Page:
For those of us that have been in practice for a while, we understand first-hand the pain of poor online reviews like Yelp, Google Reviews, or HealthGrades.
When I speak with my friends, colleagues, and clients about their experience with negative reviews, not once have I had someone not admit fear or frustration from their own experience. What is clear amongst most healthcare providers is confusion in how to respond to a poor review. I think the natural response is to bury our head in the sand and hope it goes away or think that readers will just ignore it and focus on their great reviews. I don’t think this is the best strategy. In this article, I will discuss different ways in which you can respond to a negative review positively in a way that will nip the negativity in the bud.
- Respond sincerely without being defensive: You should promptly and succinctly respond to the negative review, preferably beneath or near the original comment. Sometimes a simple “We’re sorry you felt that way” or “Please call us so we can talk about this” shows other people you are willing to listen. The goal is to make your office look better and an apology often can accomplish this. You should also identify yourself as the doctor or manager. This makes the apology or explanation sound genuine. Your own patients may even read the review and wonder what happened and want you to say something on your own behalf.
- Respond briefly: While you should be sincere in your apology or explanation, you don’t want to reveal too much either. The latter may seem like you’re airing dirty laundry in public. Also, revealing too much may have serious consequences, especially if personal or medical information is involved. Do not make a bad situation worse. Be aware the initial reviewer may respond to you again if you try and make them look bad, which almost always makes things worse.
- Consider the comments as valuable information or research: If you consider negative comments as free consumer research, it will help you tweak your service to your patients to better serve the complainant as well as other patients in the future. Perhaps your staff has a policy that you did not know about that needs to be changed. The most common problem I manage for clients surround financial practices of a staff member that could likely have been handled before the problem went “digital”. Consider distancing yourself from the negative emotions that such reviews generate then formulate a response. Then use other strategies to minimize the damage.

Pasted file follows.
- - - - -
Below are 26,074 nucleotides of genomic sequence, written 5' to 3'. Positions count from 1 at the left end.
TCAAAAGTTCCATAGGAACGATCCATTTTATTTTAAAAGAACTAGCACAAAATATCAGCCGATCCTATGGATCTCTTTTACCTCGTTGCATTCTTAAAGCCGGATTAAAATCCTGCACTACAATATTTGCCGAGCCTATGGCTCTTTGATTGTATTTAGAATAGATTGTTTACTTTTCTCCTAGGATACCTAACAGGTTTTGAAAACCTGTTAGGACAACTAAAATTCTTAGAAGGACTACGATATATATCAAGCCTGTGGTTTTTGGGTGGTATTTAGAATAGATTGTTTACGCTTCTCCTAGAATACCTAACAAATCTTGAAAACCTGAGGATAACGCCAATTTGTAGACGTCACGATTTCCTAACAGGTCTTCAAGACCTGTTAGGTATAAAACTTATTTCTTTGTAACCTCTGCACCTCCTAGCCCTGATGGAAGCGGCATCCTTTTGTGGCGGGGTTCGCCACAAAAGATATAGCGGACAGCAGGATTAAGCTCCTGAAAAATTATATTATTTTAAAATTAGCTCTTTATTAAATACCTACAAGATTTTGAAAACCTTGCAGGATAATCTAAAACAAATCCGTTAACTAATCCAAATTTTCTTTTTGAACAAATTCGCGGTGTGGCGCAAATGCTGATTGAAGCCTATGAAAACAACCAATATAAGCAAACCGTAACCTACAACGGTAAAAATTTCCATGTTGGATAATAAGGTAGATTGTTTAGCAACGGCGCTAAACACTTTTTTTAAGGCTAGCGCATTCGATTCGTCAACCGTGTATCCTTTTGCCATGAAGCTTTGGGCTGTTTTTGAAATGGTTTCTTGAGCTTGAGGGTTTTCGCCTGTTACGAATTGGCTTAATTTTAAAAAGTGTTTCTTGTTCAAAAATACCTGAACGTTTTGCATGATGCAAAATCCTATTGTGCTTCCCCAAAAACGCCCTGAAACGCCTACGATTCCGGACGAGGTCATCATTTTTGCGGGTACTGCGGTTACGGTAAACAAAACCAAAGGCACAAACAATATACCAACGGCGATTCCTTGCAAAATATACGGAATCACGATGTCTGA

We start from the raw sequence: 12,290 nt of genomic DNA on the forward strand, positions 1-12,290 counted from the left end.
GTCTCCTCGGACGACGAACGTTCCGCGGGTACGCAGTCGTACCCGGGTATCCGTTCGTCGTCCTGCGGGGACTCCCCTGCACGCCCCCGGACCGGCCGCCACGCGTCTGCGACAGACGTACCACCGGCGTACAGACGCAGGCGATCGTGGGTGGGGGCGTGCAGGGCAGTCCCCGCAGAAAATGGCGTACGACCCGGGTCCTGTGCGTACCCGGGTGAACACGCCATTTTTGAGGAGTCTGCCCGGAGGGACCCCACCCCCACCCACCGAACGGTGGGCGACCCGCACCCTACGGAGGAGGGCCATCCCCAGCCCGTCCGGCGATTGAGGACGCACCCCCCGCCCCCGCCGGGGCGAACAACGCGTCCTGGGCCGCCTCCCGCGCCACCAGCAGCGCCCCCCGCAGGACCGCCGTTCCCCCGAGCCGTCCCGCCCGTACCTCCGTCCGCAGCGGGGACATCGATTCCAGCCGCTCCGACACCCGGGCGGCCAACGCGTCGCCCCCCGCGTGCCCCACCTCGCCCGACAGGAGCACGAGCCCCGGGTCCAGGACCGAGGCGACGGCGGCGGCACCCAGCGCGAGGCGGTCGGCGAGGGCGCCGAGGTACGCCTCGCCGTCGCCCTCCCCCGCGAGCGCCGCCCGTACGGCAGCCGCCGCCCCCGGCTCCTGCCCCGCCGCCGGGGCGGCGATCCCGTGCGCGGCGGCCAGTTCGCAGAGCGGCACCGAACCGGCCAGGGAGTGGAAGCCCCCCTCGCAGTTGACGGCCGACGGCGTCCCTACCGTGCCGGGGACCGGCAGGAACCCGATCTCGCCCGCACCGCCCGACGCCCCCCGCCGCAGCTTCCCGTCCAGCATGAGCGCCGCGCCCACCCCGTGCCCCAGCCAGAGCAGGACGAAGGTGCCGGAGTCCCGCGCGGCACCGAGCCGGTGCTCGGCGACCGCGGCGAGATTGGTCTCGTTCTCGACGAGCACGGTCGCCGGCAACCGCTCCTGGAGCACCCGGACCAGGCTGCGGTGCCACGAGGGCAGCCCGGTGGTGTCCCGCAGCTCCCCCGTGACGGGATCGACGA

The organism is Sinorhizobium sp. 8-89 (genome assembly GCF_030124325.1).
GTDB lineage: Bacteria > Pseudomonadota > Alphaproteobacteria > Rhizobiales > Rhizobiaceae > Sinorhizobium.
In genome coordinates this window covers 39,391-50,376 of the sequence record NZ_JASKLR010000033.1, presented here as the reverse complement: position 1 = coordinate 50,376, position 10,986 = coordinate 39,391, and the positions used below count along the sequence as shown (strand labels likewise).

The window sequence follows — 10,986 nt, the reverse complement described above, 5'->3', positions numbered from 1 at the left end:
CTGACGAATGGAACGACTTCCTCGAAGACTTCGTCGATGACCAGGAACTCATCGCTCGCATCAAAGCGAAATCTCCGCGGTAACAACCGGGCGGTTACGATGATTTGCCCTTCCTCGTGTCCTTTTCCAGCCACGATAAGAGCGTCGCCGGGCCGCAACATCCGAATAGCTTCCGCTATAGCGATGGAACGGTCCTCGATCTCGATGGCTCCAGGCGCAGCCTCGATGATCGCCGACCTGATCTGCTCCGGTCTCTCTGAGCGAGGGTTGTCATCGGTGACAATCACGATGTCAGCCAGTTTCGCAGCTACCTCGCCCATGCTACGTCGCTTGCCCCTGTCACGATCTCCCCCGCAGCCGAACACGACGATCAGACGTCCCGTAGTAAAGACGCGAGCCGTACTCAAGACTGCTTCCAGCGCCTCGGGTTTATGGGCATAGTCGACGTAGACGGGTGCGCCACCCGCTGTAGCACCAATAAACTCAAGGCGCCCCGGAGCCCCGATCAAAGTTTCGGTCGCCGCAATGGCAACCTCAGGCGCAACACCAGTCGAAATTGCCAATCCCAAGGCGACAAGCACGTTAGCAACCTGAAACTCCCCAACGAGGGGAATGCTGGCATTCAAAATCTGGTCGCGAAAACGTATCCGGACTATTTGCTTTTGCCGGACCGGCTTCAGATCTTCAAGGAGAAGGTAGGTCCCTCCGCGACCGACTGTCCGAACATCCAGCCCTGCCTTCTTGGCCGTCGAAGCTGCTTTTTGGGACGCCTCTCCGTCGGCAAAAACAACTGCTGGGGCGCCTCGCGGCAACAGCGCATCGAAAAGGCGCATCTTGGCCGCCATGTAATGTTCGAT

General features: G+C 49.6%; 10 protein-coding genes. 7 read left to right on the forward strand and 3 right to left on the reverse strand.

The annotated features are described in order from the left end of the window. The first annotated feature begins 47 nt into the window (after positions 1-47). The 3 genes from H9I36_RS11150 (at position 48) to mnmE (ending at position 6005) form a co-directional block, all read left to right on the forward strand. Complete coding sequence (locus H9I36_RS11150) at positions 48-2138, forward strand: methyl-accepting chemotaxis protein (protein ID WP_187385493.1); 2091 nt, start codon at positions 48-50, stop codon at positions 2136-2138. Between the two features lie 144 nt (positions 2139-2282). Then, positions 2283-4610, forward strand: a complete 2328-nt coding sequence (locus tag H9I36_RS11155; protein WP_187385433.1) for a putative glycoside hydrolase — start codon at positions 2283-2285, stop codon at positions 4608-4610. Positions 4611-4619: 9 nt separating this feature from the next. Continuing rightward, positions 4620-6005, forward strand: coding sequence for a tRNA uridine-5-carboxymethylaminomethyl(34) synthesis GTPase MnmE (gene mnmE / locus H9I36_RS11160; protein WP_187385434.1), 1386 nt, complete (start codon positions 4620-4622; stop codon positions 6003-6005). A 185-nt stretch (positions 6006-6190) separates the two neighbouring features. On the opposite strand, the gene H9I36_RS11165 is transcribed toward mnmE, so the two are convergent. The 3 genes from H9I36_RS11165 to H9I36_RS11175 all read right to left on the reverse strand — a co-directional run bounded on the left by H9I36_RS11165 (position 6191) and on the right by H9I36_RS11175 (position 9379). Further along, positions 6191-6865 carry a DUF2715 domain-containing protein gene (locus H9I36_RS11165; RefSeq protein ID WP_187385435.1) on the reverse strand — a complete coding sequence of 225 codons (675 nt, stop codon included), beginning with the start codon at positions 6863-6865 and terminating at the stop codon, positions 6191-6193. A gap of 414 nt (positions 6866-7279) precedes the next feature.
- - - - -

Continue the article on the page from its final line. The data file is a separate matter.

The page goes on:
- Hire someone to respond to the negative review: You can a social media manager to respond to negative reviews. These professionals have the training and the time to chart a clear strategy for dealing with negative comments. There are real strategies to minimize the damage to you as well. It’s imperative that your healthcare practice speak in the same voice to all negative reviews, otherwise, it may hurt your practice’s image in both the short and long-term. You and your employees should chart a clear, consistent policy for dealing with all reviews. You can even make a practice of thanking patients for their positive ones.
- Don’t ignore the negative comment as it won’t go away: In fact, if you ignore the negative review, others may see it and make their own comment about a similar problem. If reviewers feel that they are being ignored, they will most likely become even more aggrieved and go public with negative comments that could have been dealt with appropriately in the first instance.
Finally, for the lonely healthcare provider, misery loves company so understand that your colleagues can share in your grief. It is relatively common to have a bad review amongst the good even when you provide stellar care to a patient. Reach out and find out how they have responded or contact me for help. I hope I have convinced you that doing something with a bad online review is better than doing nothing!
For more information on how you can respond to negative reviews and protect your healthcare practice, contact Kristine Grace DDS, MS, MBA at firstname.lastname@example.org.
by Kristine Grace, Nov-18-2016